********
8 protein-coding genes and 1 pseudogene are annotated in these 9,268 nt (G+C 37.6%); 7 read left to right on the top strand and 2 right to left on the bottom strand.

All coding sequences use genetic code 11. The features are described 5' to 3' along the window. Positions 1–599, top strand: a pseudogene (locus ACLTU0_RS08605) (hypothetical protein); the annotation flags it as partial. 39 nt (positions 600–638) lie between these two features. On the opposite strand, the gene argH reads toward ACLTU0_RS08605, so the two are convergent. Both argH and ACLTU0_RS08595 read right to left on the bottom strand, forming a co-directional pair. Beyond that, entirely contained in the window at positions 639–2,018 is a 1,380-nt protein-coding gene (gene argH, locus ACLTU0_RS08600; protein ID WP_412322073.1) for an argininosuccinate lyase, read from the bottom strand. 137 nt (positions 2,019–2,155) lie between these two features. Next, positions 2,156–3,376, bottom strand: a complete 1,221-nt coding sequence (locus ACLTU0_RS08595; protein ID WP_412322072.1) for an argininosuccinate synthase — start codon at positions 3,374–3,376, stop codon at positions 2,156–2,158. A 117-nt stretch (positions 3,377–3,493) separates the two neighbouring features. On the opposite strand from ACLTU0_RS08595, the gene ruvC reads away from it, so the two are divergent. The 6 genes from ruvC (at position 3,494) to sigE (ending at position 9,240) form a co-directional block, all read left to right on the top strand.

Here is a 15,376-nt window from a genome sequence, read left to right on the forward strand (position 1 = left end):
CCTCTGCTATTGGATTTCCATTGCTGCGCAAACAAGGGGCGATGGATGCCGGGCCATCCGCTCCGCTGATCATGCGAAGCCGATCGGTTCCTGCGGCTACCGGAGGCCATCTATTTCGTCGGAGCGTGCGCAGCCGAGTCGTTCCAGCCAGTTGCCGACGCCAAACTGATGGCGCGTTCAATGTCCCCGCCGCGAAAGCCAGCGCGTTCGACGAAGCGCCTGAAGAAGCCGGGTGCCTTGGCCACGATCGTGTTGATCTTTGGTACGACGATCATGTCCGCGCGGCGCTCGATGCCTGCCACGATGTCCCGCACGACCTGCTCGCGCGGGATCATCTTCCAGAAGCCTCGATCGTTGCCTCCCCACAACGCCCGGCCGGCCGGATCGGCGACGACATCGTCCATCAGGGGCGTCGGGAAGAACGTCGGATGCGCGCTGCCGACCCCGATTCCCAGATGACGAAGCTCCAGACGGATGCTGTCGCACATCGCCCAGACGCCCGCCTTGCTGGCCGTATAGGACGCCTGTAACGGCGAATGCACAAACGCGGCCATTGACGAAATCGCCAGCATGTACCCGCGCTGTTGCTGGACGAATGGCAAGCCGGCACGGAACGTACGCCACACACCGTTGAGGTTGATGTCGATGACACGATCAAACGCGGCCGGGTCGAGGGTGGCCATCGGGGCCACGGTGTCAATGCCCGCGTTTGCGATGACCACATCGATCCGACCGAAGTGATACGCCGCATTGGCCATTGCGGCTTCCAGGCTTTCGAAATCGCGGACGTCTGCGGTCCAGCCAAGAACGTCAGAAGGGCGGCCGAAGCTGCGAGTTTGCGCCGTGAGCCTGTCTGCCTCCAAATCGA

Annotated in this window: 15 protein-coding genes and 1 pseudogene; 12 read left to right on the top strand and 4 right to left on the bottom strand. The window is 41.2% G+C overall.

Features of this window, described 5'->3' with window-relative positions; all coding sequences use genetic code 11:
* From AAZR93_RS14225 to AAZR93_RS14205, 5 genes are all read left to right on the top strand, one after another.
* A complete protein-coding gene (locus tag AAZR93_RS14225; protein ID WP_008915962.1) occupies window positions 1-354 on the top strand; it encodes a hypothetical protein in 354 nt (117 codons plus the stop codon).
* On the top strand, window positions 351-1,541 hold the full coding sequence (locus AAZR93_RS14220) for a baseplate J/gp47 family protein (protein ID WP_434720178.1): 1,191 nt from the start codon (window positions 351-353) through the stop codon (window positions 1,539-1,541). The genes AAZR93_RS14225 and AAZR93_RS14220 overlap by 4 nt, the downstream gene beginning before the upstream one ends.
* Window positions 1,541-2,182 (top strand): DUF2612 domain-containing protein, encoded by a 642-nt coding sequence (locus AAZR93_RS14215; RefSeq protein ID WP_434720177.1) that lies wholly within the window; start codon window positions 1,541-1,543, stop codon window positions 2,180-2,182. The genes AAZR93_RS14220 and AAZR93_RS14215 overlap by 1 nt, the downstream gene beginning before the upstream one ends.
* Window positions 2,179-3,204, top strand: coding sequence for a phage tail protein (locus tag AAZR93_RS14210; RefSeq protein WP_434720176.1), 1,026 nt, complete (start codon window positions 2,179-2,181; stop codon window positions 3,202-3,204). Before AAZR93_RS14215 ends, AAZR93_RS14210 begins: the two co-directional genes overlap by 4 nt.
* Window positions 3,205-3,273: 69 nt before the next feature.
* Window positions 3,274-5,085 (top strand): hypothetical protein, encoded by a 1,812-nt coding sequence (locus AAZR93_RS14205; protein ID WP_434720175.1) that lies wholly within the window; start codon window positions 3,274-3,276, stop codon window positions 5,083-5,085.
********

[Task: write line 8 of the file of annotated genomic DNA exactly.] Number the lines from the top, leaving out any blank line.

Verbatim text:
* A complete protein-coding gene (locus tag AAZR93_RS14225; protein ID WP_008915962.1) occupies window positions 1-354 on the top strand; it encodes a hypothetical protein in 354 nt (117 codons plus the stop codon).